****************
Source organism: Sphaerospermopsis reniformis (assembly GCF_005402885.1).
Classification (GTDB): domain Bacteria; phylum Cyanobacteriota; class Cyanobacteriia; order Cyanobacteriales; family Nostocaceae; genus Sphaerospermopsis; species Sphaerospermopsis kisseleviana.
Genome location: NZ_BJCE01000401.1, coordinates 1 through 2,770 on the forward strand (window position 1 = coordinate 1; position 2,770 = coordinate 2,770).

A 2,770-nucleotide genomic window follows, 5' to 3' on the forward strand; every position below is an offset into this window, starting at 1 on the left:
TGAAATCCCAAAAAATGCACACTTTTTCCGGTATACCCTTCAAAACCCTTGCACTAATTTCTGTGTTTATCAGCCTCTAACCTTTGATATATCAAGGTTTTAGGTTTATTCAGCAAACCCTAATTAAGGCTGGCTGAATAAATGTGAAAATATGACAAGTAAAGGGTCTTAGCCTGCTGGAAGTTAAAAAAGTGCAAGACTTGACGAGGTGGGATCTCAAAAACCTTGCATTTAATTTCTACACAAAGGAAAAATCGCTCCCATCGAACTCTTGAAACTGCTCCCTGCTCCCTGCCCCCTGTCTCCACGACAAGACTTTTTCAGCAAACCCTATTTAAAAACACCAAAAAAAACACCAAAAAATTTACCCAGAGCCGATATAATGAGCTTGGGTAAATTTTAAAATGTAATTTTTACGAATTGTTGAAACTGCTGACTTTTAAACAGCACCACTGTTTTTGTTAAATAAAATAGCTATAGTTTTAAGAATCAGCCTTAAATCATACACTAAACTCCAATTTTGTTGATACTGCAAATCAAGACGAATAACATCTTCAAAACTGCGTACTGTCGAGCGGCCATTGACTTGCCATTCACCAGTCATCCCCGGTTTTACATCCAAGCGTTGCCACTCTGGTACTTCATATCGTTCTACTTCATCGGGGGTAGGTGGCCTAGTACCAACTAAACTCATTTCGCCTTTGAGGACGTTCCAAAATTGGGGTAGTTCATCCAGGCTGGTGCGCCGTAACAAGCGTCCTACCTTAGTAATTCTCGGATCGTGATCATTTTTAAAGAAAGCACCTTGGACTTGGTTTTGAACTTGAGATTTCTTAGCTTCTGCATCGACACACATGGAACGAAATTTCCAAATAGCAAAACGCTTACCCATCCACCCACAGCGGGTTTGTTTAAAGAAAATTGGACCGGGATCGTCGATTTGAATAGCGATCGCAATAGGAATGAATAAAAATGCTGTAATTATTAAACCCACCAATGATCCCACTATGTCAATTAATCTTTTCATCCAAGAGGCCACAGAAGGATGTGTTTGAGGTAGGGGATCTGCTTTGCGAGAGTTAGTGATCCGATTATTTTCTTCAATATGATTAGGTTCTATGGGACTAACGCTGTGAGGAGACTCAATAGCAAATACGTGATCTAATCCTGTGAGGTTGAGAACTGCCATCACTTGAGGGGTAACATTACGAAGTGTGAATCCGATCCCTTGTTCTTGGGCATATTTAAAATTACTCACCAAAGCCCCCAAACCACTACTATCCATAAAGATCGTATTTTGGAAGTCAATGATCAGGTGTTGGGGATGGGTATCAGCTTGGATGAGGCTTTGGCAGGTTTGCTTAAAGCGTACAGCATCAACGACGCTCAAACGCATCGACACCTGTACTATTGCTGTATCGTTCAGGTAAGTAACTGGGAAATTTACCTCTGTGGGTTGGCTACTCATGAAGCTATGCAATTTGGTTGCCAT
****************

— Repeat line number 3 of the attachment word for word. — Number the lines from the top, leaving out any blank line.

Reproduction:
Genome location: NZ_BJCE01000401.1, coordinates 1 through 2,770 on the forward strand (window position 1 = coordinate 1; position 2,770 = coordinate 2,770).